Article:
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Actor and broadcaster Stephen Fry

Fry's English Delight: Interview with Michael Rundell

Michael Rundell was a studio guest in Stephen Fry's radio show about the English language.

Macmillan Dictionary's Editor-in-Chief Michael Rundell was interviewed by actor and broadcaster Stephen Fry in the new series of his radio programme Fry's English Delight.

In the episode called 'Words without End' Stephen Fry talked to Michael about the ever-expanding vocabulary of English and how dictionaries keep abreast of language change.

You can listen to a short clip of the episode.

Episodes of the series will also be available later on the BBC website.

Meet Michael Rundell

So Michael, you're a studio guest on Fry's English Delight. Tell me, what delights you about the English language?

Language is an amazing human creation, and languages in general are inherently delightful. One of the things that makes English especially fascinating is its diversity. This is the result of over a thousand years of change: first, the waves of migrations into the UK, from the Anglo-Saxons to the present day, then the effects of colonization and the spread of English worldwide. All of this movement and cultural interchange has given contemporary English an unusually wide range of vocabulary, yet despite that, we haven't reached the point (predicted by some) where different varieties of the language are mutually incomprehensible. Some of this is discussed on the radio programme – for example, we hear about developments in Indian English and about the way New Zealand English is influenced by Maori.

There are more non-native English speakers now compared to native English speakers. What effect does this have on the English language do you think? And is this something to be worried about?

Editor-in-Chief Michael Rundell

I don't think we should be 'worried about' languages unless they're in danger of extinction. Languages change but there's always the imperative that people have to understand one another, so – as with other social conventions – the system is self-regulating. Of course, we need to be aware of developments in other Englishes, outside what we traditionally call the 'English-speaking world'. There are signs, for instance, of 'new' usages which are quite widespread in European bodies (such as the EU, or universities where much of the teaching is in English), but which don't conform to native-speaker norms. Our blog series on the 'Dominance of English' explores some of these issues.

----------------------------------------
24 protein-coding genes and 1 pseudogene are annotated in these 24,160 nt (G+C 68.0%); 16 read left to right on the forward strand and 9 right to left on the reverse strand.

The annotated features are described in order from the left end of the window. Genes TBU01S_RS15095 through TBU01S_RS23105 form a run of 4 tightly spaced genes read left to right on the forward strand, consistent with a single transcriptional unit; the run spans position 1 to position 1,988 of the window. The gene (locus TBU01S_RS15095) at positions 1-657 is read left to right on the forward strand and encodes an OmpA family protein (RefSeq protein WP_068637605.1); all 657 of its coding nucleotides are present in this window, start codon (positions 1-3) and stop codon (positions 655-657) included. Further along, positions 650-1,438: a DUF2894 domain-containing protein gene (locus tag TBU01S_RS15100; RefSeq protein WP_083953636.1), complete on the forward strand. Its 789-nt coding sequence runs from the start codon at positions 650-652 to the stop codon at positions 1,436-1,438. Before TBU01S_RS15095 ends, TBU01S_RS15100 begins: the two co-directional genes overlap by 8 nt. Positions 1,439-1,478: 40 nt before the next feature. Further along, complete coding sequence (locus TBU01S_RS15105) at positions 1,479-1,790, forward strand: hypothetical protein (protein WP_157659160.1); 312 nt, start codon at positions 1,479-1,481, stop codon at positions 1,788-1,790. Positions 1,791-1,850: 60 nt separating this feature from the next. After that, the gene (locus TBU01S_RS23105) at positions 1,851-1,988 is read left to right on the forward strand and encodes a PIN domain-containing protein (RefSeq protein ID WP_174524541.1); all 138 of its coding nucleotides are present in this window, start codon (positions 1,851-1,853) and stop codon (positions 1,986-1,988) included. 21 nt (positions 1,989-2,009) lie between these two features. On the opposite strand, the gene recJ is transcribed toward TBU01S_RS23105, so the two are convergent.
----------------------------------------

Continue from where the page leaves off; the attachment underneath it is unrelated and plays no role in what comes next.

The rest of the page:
Why do languages change, and is there anything we can do about it?

There are a number of different factors that drive language change. If you look at the new material in the Macmillan Dictionary following our most recent update, you can see some of these mechanisms at work. Stan Carey shows how developments in technology have not only meant that new words have had to be coined to describe new things, but that many existing words need their descriptions altered or expanded. Here, language change follows changes in the world around us: if meetings no longer require participants to be in the same physical location, the 'meaning' of meeting has altered, and the dictionary record needs to keep pace with that. Other 'new' vocabulary (such as otaku or chit fund) reflects influences from around the world. The so-called 'principle of least effort' affects language as much as other human activity, and we see this in the rise of short forms such as merch or OH; in English's fondness for 'verbing' nouns (leading to new verbs such as showroom and jailbreak); and in the increasing use of 'of' as the preposition of choice following bored. (This will feature in a blog post soon.)

Is there anything we can do about language change? Well, a point which comes up in the radio programme is that English has no equivalent of the national academies (like the Académie française) which regulate the way the language develops – or rather, attempt to regulate it, usually without much success. I think English is fortunate in having a strong tradition of evidenced-based dictionaries, but without the artificial restraints which an academy might impose on the natural development of the language. So there's no cause for concern about language change – we should just enjoy it!

How do you ensure that the Macmillan Dictionary stays up to date?

Updating a dictionary means being aware of emerging vocabulary and of changes in the way existing words are being used. And once a new item is on our radar, we have to make a judgement about how widespread its use is, and whether it's likely to last. (Needless to say, we can't get it right all the time.) It's always been part of a lexicographer's job to keep an eye out for new usages, but technology now provides a huge amount of support. With our large language corpora, Kerry Maxwell's weekly BuzzWords column, access to social media, and the hundreds of crowd-sourced entries in the Open Dictionary, we're much better placed to stay abreast of language change than earlier generations of dictionary-makers.

Stephen Fry is well-known for his interest in both language and new technology. What else did you talk about?

We had a long and interesting discussion (not all of which found its way into the radio programme). Stephen is a real polymath with a tremendously wide range of interests. But language, with all its diversity and idiosyncracies, is something that clearly excites him. It's always nice to talk to someone who is so enthusiastic about words, and who views language change as something to celebrate rather than get upset about. I showed him some of the functions of our corpus-analysis software on my iPad, and explained how we used this data as a basis for compiling dictionaries. And we talked a bit about cricket, too – another of Stephen's passions (and mine).

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